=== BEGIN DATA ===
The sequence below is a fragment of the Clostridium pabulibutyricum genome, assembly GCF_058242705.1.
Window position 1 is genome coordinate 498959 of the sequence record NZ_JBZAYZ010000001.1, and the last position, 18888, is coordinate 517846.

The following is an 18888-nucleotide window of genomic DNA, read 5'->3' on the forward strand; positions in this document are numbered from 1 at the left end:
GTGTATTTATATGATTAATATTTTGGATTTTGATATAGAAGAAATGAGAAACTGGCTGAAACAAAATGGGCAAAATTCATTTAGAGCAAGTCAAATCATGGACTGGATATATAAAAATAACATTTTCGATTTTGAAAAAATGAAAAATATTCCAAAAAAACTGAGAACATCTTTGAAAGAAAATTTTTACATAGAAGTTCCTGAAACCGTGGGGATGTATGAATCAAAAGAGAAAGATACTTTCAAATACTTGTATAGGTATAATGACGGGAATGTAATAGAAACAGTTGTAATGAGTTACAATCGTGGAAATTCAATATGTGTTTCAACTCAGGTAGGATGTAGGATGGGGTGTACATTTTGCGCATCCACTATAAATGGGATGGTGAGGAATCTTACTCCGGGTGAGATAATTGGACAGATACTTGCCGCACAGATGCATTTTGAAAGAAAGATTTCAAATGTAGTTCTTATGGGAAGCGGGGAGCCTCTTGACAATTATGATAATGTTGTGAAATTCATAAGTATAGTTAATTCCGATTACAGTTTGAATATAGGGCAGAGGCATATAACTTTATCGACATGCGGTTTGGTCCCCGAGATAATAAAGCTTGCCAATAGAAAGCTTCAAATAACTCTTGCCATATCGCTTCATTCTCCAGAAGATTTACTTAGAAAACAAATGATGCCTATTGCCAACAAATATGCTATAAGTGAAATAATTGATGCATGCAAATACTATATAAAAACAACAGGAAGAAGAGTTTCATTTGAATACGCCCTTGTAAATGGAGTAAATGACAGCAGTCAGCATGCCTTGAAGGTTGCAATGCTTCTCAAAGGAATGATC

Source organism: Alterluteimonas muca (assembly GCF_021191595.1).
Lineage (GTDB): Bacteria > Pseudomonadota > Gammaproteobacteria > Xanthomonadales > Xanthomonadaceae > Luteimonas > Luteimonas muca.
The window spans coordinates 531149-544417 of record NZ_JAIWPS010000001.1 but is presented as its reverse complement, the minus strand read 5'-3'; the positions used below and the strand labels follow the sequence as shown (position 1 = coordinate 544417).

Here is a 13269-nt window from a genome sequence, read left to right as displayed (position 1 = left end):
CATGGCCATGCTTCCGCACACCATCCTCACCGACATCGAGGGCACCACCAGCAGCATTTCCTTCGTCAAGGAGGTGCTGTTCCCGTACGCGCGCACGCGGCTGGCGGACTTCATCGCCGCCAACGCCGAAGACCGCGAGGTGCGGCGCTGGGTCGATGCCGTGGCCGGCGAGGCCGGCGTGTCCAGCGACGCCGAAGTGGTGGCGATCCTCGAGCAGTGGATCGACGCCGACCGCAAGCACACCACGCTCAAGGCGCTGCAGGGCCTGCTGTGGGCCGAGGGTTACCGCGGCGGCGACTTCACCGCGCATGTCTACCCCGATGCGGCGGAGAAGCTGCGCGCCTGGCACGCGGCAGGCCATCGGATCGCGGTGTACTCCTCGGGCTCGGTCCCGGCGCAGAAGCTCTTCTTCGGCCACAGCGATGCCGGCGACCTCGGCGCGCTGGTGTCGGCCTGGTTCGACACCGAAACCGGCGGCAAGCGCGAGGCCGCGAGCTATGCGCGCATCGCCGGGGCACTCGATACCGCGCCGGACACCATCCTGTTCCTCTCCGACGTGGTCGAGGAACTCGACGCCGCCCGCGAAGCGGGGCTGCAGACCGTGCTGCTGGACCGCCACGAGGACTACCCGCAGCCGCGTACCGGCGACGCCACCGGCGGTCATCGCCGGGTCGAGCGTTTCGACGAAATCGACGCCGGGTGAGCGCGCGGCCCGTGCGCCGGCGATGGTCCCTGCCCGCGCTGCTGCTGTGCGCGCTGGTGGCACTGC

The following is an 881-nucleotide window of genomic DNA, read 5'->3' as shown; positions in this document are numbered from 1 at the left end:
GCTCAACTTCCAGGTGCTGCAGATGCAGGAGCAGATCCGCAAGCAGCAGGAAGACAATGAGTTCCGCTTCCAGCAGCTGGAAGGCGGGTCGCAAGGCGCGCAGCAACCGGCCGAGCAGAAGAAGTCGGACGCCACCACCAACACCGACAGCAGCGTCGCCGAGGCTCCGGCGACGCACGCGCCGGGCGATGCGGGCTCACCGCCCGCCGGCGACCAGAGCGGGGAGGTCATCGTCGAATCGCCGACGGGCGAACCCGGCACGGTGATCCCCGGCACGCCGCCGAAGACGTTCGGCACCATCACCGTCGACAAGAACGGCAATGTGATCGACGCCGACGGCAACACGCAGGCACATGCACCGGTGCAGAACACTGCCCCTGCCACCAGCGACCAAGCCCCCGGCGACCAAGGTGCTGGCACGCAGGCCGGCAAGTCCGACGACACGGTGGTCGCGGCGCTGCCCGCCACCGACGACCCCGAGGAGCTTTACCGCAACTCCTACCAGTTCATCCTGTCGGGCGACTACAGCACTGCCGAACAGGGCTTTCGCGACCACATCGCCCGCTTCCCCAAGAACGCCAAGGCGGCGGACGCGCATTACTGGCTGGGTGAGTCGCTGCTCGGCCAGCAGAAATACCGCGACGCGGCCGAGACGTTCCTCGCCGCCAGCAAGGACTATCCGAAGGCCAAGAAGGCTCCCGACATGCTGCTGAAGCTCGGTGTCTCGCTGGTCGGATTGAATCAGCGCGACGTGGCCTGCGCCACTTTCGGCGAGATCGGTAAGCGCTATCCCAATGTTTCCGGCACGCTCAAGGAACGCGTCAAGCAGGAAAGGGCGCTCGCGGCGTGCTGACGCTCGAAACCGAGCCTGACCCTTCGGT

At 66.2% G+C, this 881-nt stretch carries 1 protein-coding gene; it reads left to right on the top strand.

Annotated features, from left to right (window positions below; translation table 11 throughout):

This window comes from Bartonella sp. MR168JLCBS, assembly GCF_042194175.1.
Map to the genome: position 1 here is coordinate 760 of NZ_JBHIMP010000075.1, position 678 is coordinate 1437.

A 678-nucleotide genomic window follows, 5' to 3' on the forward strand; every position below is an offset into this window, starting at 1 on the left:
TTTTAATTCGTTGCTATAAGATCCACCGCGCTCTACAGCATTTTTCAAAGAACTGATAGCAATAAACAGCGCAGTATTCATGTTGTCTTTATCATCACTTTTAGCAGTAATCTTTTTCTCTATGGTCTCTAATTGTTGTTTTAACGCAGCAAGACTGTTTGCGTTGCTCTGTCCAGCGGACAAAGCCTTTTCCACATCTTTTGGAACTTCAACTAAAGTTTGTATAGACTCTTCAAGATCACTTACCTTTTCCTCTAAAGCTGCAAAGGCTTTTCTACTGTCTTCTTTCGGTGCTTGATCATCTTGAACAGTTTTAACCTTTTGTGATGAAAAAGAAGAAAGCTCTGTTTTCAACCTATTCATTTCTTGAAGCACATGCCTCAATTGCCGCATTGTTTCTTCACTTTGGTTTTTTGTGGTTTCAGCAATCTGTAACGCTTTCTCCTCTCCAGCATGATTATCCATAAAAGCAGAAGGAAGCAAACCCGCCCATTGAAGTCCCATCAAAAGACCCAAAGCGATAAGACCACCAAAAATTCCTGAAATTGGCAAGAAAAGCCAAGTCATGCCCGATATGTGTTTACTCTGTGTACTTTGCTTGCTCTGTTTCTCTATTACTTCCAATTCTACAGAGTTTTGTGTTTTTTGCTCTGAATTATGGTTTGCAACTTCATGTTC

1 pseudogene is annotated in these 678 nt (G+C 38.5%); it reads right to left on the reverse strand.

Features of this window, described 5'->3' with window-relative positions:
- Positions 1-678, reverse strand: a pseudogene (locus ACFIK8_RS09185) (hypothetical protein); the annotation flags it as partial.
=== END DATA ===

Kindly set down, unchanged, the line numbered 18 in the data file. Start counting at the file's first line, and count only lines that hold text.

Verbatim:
1 pseudogene is annotated in these 678 nt (G+C 38.5%); it reads right to left on the reverse strand.